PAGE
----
Yesterday, a reader of Cruise Law News sent me a message indicating that Holland America Line (HAL) is announcing that it is testing a man overboard system.
The reader was a recent cruise passenger aboard the HAL Nieuw Amsterdam during the first week of this month. He mentioned that the announcement was in the ship's "Today On Location" (daily program). Another reader sent a similar message to me after cruising on the Westerdam (photo below) last week.
Anyone who reads this blog knows that I have complained loudly and often about the refusal of the cruise industry to install automatic man overboard systems, as required by the 2010 Cruise Vessel Safety & Security Act. The cruise industry collects over $45 billion dollars a year and pays no U.S. taxes. Plus, it's a personal issue with me, after representing clients whose loved ones (husband, daughter, son, brother . . . ) disappeared on the high seas under mysterious circumstances.
One of my clients, Laurie Dishman, was instrumental in seeing that the Cruise Vessel Safety & Security Act was passed into law. Laurie traveled to Washington D.C. over 30 times at her own expense, together with other members of the International Cruise Victims (ICV) organization, to lobby Congress in support of the law. A photo of Laurie with President Obama as he signed the cruise safety bill into law is by my desk. It greets me everyday when I arrive at work, and reminds me why I am a lawyer.
HAL has more than its fair share of passengers and crew disappearing at sea with absolutely no video or explanation indicating why or how the person ended up in the sea. I have written about such tragedies here, here, here, here and here. There are other cases. Thermal maritime technology has been around for a long time. Is HAL really the first to apply it to man overboard situations?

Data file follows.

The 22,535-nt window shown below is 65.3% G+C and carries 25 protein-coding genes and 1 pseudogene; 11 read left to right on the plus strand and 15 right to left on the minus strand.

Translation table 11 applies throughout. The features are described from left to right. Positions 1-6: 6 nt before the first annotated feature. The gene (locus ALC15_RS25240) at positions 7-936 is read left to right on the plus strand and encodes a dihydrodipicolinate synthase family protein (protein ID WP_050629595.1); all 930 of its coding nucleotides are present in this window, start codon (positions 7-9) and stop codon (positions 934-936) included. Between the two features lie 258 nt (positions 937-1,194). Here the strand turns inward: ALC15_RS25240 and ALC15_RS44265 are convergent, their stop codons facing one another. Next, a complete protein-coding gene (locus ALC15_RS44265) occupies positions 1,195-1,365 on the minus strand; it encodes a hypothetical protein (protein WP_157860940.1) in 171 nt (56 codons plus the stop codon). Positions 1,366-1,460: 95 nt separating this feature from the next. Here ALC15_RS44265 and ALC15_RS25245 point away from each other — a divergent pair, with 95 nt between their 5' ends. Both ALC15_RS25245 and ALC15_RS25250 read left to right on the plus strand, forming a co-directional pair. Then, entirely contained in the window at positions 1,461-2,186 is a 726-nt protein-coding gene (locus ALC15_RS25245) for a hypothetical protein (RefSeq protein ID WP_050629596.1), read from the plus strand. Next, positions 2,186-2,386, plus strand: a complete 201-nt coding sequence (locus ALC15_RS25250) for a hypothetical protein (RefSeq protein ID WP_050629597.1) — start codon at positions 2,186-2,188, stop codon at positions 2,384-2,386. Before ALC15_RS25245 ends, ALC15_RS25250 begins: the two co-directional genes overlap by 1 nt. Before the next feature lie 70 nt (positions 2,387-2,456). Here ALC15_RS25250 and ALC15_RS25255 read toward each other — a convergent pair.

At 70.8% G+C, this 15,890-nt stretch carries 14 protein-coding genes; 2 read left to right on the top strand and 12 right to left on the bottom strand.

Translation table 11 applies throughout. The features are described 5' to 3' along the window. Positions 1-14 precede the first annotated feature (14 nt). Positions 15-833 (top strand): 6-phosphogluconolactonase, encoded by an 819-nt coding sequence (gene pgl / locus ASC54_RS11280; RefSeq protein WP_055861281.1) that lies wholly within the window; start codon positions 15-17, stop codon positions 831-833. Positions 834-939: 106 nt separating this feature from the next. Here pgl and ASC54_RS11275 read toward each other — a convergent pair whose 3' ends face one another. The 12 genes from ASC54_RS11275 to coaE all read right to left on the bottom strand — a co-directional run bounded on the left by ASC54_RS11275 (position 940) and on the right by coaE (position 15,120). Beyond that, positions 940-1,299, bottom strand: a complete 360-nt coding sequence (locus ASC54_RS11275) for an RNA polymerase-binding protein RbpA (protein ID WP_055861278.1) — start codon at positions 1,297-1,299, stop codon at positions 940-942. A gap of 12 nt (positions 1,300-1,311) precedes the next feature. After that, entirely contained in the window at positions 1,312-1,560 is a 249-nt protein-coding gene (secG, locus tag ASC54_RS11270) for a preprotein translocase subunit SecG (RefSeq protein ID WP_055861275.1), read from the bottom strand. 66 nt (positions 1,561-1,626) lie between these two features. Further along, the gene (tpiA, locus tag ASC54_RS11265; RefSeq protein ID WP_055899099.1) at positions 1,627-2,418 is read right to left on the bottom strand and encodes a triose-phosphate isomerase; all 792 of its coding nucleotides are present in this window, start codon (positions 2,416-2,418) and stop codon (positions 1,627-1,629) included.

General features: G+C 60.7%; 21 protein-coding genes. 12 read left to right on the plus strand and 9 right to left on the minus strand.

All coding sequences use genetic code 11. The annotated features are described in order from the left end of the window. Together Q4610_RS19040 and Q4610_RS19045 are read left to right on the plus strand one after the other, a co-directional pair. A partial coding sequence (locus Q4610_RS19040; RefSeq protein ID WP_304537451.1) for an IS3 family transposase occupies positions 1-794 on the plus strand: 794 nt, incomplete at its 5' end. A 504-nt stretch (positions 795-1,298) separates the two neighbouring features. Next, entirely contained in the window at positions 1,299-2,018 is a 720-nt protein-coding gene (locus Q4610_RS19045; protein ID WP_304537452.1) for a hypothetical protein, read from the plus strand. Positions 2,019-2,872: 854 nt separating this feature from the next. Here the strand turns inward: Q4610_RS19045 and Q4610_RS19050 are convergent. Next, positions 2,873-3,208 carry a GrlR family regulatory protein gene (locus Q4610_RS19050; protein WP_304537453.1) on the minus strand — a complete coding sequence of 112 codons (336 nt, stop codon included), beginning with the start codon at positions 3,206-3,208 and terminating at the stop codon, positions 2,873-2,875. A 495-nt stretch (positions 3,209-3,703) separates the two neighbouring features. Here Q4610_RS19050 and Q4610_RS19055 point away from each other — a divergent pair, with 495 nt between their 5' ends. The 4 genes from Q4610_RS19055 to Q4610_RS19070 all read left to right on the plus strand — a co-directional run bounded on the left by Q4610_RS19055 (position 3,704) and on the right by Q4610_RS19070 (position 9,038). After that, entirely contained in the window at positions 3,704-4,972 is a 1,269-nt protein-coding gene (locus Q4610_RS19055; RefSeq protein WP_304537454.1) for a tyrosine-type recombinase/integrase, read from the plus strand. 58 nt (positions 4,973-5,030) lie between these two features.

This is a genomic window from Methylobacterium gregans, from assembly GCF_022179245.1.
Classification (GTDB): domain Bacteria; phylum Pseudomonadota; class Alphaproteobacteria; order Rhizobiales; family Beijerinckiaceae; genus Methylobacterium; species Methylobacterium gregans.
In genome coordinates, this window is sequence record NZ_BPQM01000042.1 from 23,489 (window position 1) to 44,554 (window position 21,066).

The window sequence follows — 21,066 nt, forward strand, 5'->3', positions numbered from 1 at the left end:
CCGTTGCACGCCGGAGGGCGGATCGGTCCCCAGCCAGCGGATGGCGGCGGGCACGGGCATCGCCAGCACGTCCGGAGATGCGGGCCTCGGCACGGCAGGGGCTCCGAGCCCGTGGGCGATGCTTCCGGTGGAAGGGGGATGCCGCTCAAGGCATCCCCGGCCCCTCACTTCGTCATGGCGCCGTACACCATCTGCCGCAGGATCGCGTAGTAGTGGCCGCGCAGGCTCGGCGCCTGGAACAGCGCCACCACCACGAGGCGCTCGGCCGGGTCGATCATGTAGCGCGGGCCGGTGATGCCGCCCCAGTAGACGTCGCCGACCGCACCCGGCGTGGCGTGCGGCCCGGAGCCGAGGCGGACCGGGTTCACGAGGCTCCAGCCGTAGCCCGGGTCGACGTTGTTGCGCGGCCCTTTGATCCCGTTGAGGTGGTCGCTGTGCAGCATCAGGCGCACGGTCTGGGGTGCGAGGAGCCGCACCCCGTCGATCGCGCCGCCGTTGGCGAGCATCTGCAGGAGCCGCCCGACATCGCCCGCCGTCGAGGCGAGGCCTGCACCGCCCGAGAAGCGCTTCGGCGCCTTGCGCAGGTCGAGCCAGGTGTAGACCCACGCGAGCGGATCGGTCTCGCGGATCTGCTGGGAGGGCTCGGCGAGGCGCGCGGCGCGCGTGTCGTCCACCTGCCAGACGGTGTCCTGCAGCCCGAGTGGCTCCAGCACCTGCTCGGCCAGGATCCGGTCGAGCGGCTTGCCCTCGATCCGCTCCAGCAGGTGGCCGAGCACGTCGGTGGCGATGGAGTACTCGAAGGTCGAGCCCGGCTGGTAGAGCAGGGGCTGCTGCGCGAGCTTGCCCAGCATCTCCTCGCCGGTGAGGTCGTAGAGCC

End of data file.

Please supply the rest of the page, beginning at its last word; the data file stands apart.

Just last week a young Indian seaman, who just joined the HAL this month as a cook, disappeared from the Ryndam cruise ship. His body washed ashore on a beach in Clearwater, Florida two days ago. The spectacle of the young man's body being discovered with his HAL identification card in his pocket by an early morning beachcomber is a gruesome reminder that cruise lines must be forced to comply with the Cruise Vessel Safety & Security Act.
Did the Ryndam have an automatic man overboard system that HAL is now touting to their passengers? It doesn't seem so. The ship doesn't even seem to have CCTV cameras which should have captured the young man's image as he was going overboard so that he could have been rescued.
I suppose that it's good news that HAL is announcing that it's finally testing an automatic man overboard system. At the same time, it's distressing to hear that the HAL's man overboard system is the "first ever" such system for a cruise ship. I have heard rumors that two other cruise lines may have man overboard systems, but I have seen no proof of that and there has never been any official announcement by any other cruise line.
There are hundreds of cruise ships operated by many dozens of cruise lines in the world. I suppose a cruise line that is the first to test a man overboard system should be proud of its accomplishment. But it's a sad indictment of the rest of the cruise lines which are competing to build the biggest and best cruise ships which still have no automatic man overboard systems as required by law.
Does anyone know whether the Ryndam's daily program mentions that it has a man overboard system? Does anyone have details about the new system?
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Photo Credit: Wikipedia / Roger Wollstadt Creative Commons 2.0